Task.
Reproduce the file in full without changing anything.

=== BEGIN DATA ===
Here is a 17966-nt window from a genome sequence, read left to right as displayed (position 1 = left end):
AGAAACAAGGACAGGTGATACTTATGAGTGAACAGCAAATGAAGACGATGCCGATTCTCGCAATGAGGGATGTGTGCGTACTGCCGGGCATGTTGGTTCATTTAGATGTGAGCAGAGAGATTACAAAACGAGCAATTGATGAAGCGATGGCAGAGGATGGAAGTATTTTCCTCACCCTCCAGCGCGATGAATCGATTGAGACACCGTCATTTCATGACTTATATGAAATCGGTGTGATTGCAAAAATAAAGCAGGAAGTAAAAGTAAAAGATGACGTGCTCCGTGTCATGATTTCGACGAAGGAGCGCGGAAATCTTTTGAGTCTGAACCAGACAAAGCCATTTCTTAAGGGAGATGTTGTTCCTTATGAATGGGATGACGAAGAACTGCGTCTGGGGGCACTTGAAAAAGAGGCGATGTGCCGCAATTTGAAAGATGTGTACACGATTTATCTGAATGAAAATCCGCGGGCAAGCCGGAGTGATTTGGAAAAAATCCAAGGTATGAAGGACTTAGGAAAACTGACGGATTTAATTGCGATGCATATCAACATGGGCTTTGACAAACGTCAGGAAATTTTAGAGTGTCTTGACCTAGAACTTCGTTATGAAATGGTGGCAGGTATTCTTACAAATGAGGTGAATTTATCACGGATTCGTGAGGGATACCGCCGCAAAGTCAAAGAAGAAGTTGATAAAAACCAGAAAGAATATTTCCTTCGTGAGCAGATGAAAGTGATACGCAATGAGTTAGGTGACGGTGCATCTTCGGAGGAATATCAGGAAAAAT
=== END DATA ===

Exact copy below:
Here is a 17966-nt window from a genome sequence, read left to right as displayed (position 1 = left end):
AGAAACAAGGACAGGTGATACTTATGAGTGAACAGCAAATGAAGACGATGCCGATTCTCGCAATGAGGGATGTGTGCGTACTGCCGGGCATGTTGGTTCATTTAGATGTGAGCAGAGAGATTACAAAACGAGCAATTGATGAAGCGATGGCAGAGGATGGAAGTATTTTCCTCACCCTCCAGCGCGATGAATCGATTGAGACACCGTCATTTCATGACTTATATGAAATCGGTGTGATTGCAAAAATAAAGCAGGAAGTAAAAGTAAAAGATGACGTGCTCCGTGTCATGATTTCGACGAAGGAGCGCGGAAATCTTTTGAGTCTGAACCAGACAAAGCCATTTCTTAAGGGAGATGTTGTTCCTTATGAATGGGATGACGAAGAACTGCGTCTGGGGGCACTTGAAAAAGAGGCGATGTGCCGCAATTTGAAAGATGTGTACACGATTTATCTGAATGAAAATCCGCGGGCAAGCCGGAGTGATTTGGAAAAAATCCAAGGTATGAAGGACTTAGGAAAACTGACGGATTTAATTGCGATGCATATCAACATGGGCTTTGACAAACGTCAGGAAATTTTAGAGTGTCTTGACCTAGAACTTCGTTATGAAATGGTGGCAGGTATTCTTACAAATGAGGTGAATTTATCACGGATTCGTGAGGGATACCGCCGCAAAGTCAAAGAAGAAGTTGATAAAAACCAGAAAGAATATTTCCTTCGTGAGCAGATGAAAGTGATACGCAATGAGTTAGGTGACGGTGCATCTTCGGAGGAATATCAGGAAAAAT